Family of woman who died at N.S. ER suing N.S. Health, physician

The family of a 37-year-old woman who died on December 31, 2022 after waiting hours for treatment at the Cumberland Regional Medical Center in Amherst, New South Wales, is seeking answers to her death. I’m suing state health officials. .

In a news release, law firm Valent Legal said a lawsuit was filed on behalf of Alison Holtoff’s husband and children.

According to the law firm, the lawsuit alleges that Nova Scotia Health was negligent in failing to meet standards in conducting timely and adequate testing.

The lawsuit also names the responsible emergency room doctor as a defendant.

“The loss suffered by Alison’s family was unimaginable and could have been entirely avoided if reasonable attention had been paid to an apparently life-threatening situation.

“I hope this lawsuit does two things. First, it acknowledges the failure and resulting harm to this young family, and second, it confirms that Alison’s death was not in vain.” We hope that public action draws attention to a seemingly systemic failure and encourages decision makers to take steps to prevent a similar tragedy from happening again in our state.”

CTV News reached out to Nova Scotia Health for comment. “Nova Scotia Health does not comment on legal action,” an agency spokesperson said in an email late Wednesday afternoon.

Holtoff arrived at the Cumberland Community Health Center just before noon on New Year’s Eve. Her husband said she was in excruciating pain and that at times she would even scream that she was dying, but she waited hours to see a doctor. I was.

By the time she was taken to a room and had a CT scan that showed internal bleeding, it was too late, her husband says.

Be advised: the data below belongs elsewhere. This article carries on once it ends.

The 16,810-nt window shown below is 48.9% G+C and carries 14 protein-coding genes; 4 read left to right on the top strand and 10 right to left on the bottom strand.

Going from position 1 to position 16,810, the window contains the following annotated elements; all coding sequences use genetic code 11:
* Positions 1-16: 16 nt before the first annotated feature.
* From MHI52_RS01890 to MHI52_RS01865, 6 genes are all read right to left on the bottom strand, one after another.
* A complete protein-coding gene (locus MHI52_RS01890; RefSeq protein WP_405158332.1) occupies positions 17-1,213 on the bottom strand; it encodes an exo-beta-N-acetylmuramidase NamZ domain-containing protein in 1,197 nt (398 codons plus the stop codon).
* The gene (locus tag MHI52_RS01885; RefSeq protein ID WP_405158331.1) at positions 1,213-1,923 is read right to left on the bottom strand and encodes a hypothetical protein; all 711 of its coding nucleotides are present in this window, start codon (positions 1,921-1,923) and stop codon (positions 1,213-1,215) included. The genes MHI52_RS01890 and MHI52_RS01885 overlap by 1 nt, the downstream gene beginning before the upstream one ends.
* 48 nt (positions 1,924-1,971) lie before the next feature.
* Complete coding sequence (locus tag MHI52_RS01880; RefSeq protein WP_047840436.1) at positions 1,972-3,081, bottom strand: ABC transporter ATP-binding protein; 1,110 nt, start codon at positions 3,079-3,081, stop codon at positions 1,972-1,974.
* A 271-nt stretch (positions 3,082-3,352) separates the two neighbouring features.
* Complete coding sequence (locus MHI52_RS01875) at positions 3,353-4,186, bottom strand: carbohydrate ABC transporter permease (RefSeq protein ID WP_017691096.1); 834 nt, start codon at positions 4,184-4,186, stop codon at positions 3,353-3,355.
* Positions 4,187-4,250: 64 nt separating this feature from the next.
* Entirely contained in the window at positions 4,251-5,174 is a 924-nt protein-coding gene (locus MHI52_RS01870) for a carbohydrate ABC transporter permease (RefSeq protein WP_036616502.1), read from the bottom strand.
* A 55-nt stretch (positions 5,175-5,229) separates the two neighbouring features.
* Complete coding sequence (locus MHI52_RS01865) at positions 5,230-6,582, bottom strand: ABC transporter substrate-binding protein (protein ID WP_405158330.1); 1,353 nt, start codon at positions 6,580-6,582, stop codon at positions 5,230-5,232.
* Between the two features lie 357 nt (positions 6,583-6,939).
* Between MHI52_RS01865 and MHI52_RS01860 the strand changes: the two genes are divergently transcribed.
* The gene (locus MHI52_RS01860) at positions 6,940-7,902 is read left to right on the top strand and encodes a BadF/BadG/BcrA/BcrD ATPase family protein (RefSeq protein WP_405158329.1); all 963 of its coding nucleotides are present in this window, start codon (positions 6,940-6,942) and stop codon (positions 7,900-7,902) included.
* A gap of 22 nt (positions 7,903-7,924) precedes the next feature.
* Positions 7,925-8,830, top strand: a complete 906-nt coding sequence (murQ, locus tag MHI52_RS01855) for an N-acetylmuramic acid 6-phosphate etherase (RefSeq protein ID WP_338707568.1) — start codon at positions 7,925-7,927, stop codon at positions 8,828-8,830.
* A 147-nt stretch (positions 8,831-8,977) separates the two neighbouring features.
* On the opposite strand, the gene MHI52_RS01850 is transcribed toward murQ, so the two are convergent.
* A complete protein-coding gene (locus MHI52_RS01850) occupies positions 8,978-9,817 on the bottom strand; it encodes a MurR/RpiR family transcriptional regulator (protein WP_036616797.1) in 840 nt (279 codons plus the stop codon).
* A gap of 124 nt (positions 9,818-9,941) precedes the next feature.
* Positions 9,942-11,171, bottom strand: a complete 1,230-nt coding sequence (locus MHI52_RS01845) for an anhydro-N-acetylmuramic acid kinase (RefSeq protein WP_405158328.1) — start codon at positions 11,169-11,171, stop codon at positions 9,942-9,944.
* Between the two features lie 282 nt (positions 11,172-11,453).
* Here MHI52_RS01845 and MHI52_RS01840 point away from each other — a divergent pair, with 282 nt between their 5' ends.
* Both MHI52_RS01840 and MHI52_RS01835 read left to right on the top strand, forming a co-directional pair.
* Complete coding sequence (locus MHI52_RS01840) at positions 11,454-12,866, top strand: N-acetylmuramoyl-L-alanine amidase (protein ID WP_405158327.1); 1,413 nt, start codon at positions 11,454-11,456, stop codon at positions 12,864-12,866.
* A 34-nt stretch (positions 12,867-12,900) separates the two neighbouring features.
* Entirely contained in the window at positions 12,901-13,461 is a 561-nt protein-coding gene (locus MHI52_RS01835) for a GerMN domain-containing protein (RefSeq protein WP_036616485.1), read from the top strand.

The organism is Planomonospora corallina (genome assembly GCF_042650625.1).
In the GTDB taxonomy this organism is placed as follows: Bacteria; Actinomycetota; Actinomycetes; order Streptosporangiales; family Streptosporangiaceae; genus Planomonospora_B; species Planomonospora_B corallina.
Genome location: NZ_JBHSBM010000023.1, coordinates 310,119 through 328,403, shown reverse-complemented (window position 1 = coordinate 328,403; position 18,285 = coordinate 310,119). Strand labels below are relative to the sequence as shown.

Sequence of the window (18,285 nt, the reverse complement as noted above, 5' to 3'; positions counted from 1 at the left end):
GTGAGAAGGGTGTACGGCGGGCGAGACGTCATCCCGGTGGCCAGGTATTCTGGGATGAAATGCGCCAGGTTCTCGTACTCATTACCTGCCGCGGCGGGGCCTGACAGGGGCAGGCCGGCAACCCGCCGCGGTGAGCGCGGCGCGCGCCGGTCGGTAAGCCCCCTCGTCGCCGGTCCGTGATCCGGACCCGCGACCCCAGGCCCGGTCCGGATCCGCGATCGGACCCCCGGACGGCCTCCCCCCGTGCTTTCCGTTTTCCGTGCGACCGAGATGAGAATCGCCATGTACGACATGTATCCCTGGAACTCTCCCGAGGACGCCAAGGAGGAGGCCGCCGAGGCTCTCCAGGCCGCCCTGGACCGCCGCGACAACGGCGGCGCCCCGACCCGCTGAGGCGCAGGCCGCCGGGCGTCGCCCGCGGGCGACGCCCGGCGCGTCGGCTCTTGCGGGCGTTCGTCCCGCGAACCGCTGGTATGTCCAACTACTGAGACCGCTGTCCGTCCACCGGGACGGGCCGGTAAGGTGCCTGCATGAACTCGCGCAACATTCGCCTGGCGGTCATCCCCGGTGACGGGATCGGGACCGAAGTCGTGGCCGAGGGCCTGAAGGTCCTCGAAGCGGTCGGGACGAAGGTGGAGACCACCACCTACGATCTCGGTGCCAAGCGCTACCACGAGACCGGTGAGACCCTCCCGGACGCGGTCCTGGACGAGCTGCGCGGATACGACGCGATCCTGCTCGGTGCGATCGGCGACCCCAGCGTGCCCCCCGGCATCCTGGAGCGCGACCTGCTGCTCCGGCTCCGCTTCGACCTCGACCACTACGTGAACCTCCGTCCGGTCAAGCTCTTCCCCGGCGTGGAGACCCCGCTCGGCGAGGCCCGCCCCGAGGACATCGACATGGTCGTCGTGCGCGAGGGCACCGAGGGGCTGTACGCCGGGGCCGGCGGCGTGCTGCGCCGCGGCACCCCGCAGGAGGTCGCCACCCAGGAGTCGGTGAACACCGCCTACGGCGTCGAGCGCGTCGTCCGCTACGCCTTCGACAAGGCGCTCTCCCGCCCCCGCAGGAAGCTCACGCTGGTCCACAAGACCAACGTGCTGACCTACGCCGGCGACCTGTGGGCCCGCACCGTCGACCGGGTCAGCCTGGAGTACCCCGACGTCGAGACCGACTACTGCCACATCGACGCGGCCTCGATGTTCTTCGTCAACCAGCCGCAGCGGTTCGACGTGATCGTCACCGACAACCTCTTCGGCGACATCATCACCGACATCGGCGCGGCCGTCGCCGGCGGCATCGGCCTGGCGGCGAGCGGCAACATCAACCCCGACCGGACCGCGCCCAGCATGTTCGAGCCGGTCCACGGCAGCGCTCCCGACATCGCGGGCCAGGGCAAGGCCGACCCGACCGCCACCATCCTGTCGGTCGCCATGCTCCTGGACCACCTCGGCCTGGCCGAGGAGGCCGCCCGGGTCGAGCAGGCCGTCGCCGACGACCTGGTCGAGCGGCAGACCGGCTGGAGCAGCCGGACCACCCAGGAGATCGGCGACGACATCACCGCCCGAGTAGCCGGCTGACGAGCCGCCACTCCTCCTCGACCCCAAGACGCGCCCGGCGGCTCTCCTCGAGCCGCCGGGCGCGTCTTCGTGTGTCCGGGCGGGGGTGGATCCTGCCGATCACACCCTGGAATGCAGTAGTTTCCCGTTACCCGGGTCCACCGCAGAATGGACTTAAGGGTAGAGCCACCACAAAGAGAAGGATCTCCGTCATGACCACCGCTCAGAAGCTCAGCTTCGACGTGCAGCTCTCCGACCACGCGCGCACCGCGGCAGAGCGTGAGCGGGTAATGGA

About 12 hours after she arrived at the hospital, the mother of three children died.

MLA Requests External Investigation

In a news release on Wednesday, Cumberland North MLA’s Elizabeth Smith McCrosin said she would also like to see an external investigation into the death.

Nova Scotia Health is now conducting its own internal investigation, but Smith-McCrossin said health officials have indicated to the family that full details will not be shared.

“It is unfortunate that Ali’s family will have to use the courts as a vehicle for answers and accountability. Myself and Ali’s family strongly feel the need for an independent inquiry into Ali’s death.” Smith-Macrocin said.

On February 10th, Nova Scotia Health announced that the same hospital’s renovated emergency department will not open on its original February 14th date.

No new date has been given for the reopening of the renovated ER, which had been closed since May 2022 due to flooding.

“Having a significant part of the hospital run in a temporary space for a long period of time is very disturbing. Staff are disgruntled and patients are frustrated,” said Smith-Mcrosin. increase.

“At the end of the day, the public expects and deserves access to a permanent emergency department, and Nova Scotia Health must take responsibility.”

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